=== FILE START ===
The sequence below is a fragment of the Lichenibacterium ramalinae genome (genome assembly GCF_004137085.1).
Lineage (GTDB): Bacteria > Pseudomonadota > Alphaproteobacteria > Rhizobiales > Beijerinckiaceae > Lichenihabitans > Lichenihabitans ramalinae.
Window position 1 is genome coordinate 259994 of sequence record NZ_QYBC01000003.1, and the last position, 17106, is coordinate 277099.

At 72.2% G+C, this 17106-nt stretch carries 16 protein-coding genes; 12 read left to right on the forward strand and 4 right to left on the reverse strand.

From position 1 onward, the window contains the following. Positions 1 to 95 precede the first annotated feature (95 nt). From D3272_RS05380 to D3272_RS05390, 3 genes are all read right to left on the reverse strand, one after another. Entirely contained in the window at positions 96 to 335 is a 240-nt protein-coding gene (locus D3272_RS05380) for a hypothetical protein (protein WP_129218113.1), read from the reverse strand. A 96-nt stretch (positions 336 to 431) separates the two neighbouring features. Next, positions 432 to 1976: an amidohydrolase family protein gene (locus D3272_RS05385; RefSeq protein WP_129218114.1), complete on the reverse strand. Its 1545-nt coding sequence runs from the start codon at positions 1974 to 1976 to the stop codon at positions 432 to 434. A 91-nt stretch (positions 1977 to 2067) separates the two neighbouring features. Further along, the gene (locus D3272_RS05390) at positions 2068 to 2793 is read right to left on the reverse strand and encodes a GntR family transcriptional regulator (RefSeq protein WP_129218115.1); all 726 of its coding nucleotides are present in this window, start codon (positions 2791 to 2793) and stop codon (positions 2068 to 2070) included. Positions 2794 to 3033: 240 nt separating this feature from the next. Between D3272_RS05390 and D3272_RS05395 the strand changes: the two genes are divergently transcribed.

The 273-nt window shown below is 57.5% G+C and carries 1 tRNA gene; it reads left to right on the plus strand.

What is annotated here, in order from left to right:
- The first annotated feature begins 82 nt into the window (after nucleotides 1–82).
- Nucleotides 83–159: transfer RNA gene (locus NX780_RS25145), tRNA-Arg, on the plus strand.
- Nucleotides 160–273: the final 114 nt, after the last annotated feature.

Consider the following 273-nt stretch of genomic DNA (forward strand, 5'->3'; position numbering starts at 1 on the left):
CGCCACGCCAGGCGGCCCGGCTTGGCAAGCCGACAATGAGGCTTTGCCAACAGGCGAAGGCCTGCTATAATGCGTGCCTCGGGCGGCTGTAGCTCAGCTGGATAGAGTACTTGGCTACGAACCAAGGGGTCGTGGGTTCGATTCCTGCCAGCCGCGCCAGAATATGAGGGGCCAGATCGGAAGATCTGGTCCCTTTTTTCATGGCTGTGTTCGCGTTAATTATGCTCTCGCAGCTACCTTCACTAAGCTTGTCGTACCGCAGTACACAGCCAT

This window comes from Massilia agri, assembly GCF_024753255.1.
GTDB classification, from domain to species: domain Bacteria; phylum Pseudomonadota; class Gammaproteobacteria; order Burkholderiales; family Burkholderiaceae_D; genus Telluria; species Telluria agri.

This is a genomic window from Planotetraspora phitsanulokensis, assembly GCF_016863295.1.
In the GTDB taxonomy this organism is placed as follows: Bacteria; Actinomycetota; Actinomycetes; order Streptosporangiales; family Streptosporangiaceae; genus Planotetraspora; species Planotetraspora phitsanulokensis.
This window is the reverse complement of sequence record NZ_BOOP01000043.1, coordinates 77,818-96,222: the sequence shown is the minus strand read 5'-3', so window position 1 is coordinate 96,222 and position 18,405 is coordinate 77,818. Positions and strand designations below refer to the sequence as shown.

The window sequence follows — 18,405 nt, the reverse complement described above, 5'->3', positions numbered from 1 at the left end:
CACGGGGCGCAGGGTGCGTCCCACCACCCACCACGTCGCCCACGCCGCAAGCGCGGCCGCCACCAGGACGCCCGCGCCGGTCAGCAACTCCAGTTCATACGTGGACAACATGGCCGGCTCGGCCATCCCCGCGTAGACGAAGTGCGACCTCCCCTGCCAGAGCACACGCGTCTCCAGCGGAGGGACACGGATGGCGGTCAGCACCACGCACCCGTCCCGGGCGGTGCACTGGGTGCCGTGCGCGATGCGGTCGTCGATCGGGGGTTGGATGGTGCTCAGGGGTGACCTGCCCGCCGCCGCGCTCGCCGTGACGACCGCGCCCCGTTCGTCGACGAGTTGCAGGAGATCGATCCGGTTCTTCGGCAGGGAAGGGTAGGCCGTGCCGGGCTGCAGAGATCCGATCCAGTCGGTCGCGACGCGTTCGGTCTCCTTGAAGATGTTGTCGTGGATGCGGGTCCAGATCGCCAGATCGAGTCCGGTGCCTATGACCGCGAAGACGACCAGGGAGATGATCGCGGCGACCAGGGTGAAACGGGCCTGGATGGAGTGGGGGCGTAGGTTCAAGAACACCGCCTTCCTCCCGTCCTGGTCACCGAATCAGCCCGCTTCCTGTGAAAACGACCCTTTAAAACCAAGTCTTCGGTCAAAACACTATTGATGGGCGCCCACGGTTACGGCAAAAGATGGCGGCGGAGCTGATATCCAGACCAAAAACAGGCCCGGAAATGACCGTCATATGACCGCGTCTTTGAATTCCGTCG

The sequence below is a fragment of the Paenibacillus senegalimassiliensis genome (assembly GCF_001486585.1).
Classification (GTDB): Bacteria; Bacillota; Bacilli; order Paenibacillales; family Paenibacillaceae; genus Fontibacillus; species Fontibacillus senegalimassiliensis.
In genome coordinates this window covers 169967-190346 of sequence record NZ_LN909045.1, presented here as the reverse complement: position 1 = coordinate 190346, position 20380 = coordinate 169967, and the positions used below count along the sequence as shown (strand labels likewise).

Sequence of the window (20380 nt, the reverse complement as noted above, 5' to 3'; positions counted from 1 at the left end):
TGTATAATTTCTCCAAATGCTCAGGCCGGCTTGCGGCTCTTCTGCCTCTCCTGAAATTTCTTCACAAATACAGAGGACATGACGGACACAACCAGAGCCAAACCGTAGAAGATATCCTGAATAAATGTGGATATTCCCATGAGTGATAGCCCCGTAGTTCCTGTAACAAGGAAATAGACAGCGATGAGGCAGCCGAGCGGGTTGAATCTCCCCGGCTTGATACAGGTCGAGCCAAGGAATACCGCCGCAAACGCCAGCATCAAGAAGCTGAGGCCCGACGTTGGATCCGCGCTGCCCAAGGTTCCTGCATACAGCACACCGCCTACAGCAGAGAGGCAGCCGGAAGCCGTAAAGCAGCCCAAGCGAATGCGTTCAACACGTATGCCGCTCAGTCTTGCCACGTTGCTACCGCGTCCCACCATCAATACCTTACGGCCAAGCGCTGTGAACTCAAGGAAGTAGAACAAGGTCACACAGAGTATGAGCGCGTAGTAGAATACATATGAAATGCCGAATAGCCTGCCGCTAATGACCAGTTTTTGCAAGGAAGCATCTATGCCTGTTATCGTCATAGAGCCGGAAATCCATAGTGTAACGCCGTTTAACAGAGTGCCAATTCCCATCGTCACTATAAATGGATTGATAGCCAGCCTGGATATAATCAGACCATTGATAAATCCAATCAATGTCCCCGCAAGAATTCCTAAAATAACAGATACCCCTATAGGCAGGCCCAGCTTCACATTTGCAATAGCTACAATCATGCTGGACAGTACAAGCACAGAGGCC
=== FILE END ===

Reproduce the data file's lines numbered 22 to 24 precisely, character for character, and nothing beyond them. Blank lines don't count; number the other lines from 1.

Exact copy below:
In genome coordinates this window covers 169967-190346 of sequence record NZ_LN909045.1, presented here as the reverse complement: position 1 = coordinate 190346, position 20380 = coordinate 169967, and the positions used below count along the sequence as shown (strand labels likewise).

Sequence of the window (20380 nt, the reverse complement as noted above, 5' to 3'; positions counted from 1 at the left end):
TGTATAATTTCTCCAAATGCTCAGGCCGGCTTGCGGCTCTTCTGCCTCTCCTGAAATTTCTTCACAAATACAGAGGACATGACGGACACAACCAGAGCCAAACCGTAGAAGATATCCTGAATAAATGTGGATATTCCCATGAGTGATAGCCCCGTAGTTCCTGTAACAAGGAAATAGACAGCGATGAGGCAGCCGAGCGGGTTGAATCTCCCCGGCTTGATACAGGTCGAGCCAAGGAATACCGCCGCAAACGCCAGCATCAAGAAGCTGAGGCCCGACGTTGGATCCGCGCTGCCCAAGGTTCCTGCATACAGCACACCGCCTACAGCAGAGAGGCAGCCGGAAGCCGTAAAGCAGCCCAAGCGAATGCGTTCAACACGTATGCCGCTCAGTCTTGCCACGTTGCTACCGCGTCCCACCATCAATACCTTACGGCCAAGCGCTGTGAACTCAAGGAAGTAGAACAAGGTCACACAGAGTATGAGCGCGTAGTAGAATACATATGAAATGCCGAATAGCCTGCCGCTAATGACCAGTTTTTGCAAGGAAGCATCTATGCCTGTTATCGTCATAGAGCCGGAAATCCATAGTGTAACGCCGTTTAACAGAGTGCCAATTCCCATCGTCACTATAAATGGATTGATAGCCAGCCTGGATATAATCAGACCATTGATAAATCCAATCAATGTCCCCGCAAGAATTCCTAAAATAACAGATACCCCTATAGGCAGGCCCAGCTTCACATTTGCAATAGCTACAATCATGCTGGACAGTACAAGCACAGAGGCC